Mark Recchi hoping to get name on Cup 1 more time

The Boston Bruins thought they knew what they were getting when

they traded for Mark Recchi during the 2009 stretch run.

A prolific playmaker. A gifted puck-handler. A veteran leader

whose experience would help calm his younger teammates in the

playoffs. What they didn’t expect from Recchi, who turned 43 last

month: a youthful outlook that has infected the Boston roster with

energy.

”At the age he’s at, the way he’s performing is pretty

incredible,” Bruins coach Claude Julien said after Recchi moved

into 12th place on the NHL’s career scoring list. ”He brings some

wisdom in the dressing room, but he also brings some enthusiasm.

He’s young at heart, and players sense that.”

The oldest active player in the NHL, Recchi scored his 1,532nd

career point in a 3-0 victory over the Chicago Blackhawks on

Tuesday night to surpass Paul Coffey on the all-time list. Everyone

ahead of Recchi – Bruins great Ray Bourque is 11th with 1,579 – is

either in the Hall of Fame or not yet eligible.

”It’s big names that he’s passing there, and it’s crazy how

many points it is,” said Bruins center Patrice Bergeron, who

seemed even more excited than Recchi when the milestone was

reached. ”I’m just happy to be on the ice with him and to have a

chance to enjoy something like that. … He’s obviously going to be

a Hall of Famer, and I feel blessed that I have a chance to be with

him and learn from him.”

Originally a fourth-round draft pick by the Penguins way back in

1988, Recchi is a seven-time All-Star whose 576 goals put him 19th

all-time and 956 assists have him 13th. He is fifth – it’ll be

fourth before the season is up – with 1,647 games played, and the

leader among active players.

”It’s double-plus what I thought I was going to play,” Recchi

said Tuesday night, still wearing the 1970s-era windbreaker given

to the Bruins’ star of the game. ”I thought I would be lucky to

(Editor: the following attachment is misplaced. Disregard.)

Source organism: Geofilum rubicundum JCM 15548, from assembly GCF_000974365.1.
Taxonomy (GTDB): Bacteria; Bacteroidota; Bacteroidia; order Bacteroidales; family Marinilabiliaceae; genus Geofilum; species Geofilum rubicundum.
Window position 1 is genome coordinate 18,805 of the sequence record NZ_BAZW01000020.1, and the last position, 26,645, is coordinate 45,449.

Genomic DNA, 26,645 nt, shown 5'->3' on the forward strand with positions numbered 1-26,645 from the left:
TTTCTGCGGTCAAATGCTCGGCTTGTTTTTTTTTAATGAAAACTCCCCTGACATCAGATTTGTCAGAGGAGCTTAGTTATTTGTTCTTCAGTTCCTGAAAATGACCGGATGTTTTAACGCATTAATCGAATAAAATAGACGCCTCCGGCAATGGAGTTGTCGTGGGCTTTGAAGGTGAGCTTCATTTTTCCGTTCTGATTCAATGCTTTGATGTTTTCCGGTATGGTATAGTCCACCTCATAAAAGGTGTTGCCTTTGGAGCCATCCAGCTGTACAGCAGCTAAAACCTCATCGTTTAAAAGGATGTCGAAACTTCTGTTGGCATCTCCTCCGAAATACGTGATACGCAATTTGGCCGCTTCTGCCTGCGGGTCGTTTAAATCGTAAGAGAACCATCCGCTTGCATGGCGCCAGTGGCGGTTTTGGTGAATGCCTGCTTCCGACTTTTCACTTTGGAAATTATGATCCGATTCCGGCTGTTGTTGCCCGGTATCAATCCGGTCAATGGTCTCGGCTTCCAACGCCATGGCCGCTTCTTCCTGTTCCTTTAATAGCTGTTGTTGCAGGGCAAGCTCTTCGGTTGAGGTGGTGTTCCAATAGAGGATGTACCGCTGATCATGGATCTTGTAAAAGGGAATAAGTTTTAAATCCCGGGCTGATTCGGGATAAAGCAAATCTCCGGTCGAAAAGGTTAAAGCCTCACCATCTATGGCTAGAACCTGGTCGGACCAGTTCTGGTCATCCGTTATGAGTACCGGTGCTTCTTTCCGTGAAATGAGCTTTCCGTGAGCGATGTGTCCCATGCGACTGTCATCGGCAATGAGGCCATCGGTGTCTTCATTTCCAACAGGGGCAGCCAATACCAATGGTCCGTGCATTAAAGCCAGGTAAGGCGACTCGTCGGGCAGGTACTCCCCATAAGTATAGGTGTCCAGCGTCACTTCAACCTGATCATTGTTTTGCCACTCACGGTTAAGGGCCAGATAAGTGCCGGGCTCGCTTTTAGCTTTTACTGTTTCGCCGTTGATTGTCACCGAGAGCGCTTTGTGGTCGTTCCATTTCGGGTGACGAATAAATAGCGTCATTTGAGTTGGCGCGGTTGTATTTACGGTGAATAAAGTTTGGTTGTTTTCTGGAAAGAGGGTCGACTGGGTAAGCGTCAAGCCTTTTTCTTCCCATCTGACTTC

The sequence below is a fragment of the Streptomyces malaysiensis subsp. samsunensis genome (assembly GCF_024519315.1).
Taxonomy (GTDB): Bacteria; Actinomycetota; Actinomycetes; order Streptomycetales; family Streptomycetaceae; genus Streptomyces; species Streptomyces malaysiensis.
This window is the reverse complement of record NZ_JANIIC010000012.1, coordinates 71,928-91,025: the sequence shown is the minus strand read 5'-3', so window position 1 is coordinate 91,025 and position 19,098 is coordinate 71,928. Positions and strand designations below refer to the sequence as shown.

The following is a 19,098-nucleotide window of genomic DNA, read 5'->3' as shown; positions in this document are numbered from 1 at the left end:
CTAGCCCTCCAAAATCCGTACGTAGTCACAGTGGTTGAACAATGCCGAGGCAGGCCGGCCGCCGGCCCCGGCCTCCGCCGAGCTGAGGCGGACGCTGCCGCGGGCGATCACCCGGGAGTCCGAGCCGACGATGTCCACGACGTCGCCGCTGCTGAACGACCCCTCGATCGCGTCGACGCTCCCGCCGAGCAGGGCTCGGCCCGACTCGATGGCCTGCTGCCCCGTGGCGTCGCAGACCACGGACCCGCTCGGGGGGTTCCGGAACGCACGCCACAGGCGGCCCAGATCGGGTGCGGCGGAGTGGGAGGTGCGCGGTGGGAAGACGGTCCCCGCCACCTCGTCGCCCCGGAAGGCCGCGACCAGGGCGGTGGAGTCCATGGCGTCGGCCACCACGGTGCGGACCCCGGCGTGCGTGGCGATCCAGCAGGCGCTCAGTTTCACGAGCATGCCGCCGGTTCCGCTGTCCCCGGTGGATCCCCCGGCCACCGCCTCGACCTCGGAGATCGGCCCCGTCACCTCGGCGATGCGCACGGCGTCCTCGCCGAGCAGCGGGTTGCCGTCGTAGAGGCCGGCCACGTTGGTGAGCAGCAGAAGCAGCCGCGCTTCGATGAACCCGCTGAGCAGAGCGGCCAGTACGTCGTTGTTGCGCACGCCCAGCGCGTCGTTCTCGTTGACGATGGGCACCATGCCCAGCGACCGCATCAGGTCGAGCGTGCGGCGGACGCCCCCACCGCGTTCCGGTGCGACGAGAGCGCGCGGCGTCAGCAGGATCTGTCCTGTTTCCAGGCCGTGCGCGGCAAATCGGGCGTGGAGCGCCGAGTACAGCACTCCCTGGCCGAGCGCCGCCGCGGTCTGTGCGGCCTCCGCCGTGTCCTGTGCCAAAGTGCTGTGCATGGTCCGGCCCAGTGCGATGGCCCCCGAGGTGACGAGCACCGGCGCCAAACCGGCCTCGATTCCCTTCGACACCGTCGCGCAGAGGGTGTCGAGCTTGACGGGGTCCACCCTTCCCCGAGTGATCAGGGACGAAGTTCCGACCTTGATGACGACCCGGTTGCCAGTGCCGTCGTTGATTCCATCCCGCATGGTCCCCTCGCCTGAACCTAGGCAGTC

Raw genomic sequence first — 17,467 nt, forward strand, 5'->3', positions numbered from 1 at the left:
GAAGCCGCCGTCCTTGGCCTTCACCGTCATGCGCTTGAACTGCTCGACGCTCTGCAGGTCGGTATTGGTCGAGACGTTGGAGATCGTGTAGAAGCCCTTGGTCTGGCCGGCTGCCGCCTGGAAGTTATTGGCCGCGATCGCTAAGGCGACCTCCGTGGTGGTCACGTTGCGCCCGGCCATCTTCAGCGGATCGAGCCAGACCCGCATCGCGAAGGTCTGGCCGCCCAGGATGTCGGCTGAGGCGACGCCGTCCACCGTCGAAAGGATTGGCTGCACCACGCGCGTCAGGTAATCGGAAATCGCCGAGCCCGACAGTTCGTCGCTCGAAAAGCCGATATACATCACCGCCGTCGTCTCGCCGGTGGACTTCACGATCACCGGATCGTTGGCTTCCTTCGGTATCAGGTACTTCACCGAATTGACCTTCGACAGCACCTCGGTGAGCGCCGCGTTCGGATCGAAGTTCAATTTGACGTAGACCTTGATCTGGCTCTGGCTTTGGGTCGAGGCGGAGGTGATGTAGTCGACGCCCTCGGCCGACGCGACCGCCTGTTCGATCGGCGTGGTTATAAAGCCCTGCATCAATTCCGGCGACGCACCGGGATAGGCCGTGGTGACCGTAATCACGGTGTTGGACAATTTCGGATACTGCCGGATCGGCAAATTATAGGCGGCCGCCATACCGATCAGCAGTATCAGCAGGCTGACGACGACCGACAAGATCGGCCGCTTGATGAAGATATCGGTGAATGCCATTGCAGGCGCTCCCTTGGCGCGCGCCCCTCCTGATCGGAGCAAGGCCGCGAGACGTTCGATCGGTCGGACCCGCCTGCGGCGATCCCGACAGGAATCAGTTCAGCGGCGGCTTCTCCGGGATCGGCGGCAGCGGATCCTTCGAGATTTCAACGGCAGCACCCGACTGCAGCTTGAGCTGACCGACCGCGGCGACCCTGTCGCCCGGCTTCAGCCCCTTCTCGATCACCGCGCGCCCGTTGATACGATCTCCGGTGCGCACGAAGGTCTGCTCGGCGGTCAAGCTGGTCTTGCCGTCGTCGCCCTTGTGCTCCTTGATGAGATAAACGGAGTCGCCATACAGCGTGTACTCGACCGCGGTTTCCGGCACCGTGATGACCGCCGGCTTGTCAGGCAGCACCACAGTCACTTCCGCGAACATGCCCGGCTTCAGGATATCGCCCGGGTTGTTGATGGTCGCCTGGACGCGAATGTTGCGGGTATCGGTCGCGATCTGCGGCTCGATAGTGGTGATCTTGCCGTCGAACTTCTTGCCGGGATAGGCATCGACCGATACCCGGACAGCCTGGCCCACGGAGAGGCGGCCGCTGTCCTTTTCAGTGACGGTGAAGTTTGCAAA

play 10 years, and I would have been very fortunate to play 10

years. And here I am 22 years later, and I’m still having fun and

still enjoying myself.

”I wasn’t even supposed to make it, never mind do this stuff. I

was a 19-year-old draft pick, and small back then,” said Recchi,

who is now listed as 5-foot-10 and 195 pounds. ”They drafted

monsters back then, no matter what. I had to work hard to get

there, and I had some people who believed in me as well.”

Recchi won the Stanley Cup in 1991 with Pittsburgh, his third

season, and again with the Carolina Hurricanes in 2006, his 17th.

In Boston, he has been lining up not only with twentysomethings

like Bergeron or David Krejci, but also 19-year-old Tyler Seguin,

the No. 2 overall pick in the draft.

”(Bergeron) has been a big help to me since I’ve been here,

he’s kept me young and kept me going,” Recchi said. ”It’s been

fun, it’s been fun with all these guys, they’ve made it really

enjoyable for me. And hopefully we can continue this thing for

along time.”

And the feeling’s mutual.

”Even though he’s been playing for 22 years, it’s amazing the

way that he gets ready for games and practices,” said Bergeron,

who’s 25. ”He’s always bringing his A-game and his 100 percent

effort, and it’s something that I want to duplicate. And it’s

amazing, the way he prepares and on and off the ice, his

leadership. All that stuff, I’m learning a lot from.”

The Bruins were tied for the best record in the NHL when they

acquired him at the 2009 trading deadline to add a little

experience for the playoffs. Boston lost in the Eastern Conference

semifinals that year, and again last season despite opening a 3-0

lead over the Philadelphia Flyers.

Recchi decided to give it at least one more try last summer,

re-signing with the Bruins for one year and a chance to get his

name on the Cup one more time.

”I’m hoping we go on a long ride, it just makes it real easy

for me to say, ‘See you later,”’ he said Tuesday night. ”If we

win a championship, I’m gone.”

If not?

”Then we’ll see. We’ll see if I can recover,” Recchi said.

”(I’ll) take three weeks, a month, see if my body and my head is

ready to get back in the grind physically doing the stuff I need to

do to get ready for next year.”